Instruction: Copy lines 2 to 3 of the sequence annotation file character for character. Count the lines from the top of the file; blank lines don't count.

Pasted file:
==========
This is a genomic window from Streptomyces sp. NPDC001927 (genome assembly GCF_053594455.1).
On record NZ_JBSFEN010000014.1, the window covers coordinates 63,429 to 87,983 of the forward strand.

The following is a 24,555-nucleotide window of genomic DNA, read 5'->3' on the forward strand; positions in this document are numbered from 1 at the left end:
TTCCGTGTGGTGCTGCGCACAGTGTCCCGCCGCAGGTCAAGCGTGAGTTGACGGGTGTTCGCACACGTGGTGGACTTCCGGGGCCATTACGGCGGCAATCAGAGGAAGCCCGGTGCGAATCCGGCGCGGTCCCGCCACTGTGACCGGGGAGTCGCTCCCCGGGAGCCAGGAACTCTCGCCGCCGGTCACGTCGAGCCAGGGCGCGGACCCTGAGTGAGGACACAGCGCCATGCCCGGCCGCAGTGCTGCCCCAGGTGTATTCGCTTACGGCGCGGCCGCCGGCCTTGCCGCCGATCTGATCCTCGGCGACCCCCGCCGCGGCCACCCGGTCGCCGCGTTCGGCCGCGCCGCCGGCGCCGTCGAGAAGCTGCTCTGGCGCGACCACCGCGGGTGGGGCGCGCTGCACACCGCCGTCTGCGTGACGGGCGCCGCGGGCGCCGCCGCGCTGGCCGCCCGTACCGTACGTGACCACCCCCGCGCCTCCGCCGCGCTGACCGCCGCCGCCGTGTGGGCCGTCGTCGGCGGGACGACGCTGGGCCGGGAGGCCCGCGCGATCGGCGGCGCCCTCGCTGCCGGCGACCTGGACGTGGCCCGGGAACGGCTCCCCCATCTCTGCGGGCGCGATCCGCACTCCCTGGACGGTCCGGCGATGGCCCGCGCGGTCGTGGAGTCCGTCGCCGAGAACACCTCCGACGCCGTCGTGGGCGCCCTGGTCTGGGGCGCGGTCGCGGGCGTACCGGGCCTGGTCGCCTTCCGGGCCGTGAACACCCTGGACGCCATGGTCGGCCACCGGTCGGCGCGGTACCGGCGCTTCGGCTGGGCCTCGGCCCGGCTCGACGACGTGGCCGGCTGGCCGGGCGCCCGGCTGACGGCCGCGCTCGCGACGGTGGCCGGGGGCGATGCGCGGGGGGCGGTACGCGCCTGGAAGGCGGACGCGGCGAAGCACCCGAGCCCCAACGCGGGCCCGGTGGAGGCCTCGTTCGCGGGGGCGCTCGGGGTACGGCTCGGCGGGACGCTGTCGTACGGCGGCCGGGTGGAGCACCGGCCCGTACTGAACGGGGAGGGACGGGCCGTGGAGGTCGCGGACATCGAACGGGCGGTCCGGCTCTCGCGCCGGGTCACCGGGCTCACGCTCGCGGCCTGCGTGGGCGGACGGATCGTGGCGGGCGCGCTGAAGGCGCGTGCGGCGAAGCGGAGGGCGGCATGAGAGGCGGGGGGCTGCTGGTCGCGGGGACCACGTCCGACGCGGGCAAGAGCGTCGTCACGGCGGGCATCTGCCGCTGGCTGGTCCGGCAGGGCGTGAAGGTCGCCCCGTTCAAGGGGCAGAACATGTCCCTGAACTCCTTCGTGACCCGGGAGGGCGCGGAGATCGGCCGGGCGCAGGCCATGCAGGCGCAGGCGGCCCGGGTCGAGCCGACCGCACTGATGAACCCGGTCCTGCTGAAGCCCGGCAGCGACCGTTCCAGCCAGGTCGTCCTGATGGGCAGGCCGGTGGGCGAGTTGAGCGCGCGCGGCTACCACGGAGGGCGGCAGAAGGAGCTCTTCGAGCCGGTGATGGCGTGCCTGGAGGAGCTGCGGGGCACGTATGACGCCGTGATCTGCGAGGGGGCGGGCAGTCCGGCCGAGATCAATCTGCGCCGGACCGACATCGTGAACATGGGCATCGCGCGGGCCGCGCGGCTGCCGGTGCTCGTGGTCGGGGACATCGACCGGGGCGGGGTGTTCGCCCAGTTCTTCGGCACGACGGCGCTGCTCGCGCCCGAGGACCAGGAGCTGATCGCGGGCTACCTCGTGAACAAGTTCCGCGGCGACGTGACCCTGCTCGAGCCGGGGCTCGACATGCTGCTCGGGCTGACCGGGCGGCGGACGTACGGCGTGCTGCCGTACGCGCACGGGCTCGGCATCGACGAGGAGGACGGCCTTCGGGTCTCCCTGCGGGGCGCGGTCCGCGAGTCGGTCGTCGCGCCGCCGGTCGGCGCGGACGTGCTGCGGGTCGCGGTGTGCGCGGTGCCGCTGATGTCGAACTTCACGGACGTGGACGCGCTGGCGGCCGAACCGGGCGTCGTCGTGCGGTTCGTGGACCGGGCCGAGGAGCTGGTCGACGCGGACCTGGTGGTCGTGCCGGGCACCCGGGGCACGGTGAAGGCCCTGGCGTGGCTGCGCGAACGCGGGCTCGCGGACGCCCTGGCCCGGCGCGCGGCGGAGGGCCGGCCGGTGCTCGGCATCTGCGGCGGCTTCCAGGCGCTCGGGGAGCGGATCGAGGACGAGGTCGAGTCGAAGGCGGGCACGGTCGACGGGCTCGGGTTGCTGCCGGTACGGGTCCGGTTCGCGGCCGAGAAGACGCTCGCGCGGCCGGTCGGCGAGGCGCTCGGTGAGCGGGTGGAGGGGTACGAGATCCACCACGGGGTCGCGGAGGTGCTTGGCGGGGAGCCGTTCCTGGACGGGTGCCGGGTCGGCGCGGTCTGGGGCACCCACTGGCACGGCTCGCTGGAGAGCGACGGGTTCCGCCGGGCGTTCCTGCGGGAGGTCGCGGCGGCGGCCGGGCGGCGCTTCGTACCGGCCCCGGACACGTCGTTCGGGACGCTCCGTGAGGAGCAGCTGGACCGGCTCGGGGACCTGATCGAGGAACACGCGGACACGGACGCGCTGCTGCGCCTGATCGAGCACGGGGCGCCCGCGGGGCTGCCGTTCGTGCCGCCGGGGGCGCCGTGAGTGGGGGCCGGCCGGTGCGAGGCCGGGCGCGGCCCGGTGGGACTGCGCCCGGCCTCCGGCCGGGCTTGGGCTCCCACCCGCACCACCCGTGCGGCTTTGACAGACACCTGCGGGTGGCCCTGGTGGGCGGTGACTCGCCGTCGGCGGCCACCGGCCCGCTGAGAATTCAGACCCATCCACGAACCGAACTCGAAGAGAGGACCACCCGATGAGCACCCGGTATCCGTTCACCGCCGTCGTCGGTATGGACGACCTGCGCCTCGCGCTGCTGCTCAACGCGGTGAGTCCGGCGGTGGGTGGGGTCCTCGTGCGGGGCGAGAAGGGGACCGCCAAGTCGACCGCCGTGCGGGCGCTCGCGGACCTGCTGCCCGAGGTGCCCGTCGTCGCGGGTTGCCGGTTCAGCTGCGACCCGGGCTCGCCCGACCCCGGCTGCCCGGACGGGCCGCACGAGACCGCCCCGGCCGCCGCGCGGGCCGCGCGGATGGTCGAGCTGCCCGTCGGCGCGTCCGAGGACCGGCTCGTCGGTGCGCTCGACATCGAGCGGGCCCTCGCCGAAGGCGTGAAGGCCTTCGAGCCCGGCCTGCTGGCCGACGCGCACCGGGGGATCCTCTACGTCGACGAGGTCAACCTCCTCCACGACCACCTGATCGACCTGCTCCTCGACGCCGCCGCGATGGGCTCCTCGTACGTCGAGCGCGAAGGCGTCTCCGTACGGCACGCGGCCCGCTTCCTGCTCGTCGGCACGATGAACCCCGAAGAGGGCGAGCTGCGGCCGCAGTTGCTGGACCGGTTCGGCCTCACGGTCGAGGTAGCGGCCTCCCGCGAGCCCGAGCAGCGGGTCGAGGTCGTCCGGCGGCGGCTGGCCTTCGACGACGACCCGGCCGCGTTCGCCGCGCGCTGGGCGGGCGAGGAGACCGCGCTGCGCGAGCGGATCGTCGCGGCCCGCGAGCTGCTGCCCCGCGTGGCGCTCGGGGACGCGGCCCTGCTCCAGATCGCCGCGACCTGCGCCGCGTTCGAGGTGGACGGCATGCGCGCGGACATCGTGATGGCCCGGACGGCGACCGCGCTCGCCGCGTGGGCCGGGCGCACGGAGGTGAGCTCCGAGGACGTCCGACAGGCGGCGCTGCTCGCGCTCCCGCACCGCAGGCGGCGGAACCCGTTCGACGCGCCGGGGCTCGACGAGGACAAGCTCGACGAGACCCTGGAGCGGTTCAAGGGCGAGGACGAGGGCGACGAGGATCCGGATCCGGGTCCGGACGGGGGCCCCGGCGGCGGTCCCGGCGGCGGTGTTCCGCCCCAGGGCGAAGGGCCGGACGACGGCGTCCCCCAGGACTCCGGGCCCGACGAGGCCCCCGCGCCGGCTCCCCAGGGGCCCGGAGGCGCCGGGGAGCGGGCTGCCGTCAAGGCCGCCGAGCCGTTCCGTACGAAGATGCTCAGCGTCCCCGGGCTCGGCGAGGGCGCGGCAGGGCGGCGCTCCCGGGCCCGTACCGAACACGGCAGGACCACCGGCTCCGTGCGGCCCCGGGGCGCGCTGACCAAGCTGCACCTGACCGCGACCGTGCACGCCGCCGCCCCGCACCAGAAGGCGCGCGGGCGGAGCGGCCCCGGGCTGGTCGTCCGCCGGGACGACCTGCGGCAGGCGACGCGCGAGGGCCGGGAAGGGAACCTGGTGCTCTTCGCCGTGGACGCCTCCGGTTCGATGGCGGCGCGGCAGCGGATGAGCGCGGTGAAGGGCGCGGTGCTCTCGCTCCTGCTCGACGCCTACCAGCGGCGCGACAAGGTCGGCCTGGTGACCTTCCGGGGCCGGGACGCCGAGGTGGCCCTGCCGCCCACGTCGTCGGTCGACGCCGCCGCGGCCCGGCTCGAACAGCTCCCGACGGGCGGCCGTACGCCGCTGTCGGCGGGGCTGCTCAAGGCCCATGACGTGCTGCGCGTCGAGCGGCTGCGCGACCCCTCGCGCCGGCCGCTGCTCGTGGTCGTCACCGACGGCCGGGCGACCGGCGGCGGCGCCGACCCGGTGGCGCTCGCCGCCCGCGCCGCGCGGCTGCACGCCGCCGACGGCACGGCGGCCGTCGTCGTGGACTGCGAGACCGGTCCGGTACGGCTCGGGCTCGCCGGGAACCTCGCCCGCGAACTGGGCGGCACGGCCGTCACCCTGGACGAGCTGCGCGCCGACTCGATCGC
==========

On record NZ_JBSFEN010000014.1, the window covers coordinates 63,429 to 87,983 of the forward strand.

The following is a 24,555-nucleotide window of genomic DNA, read 5'->3' on the forward strand; positions in this document are numbered from 1 at the left end: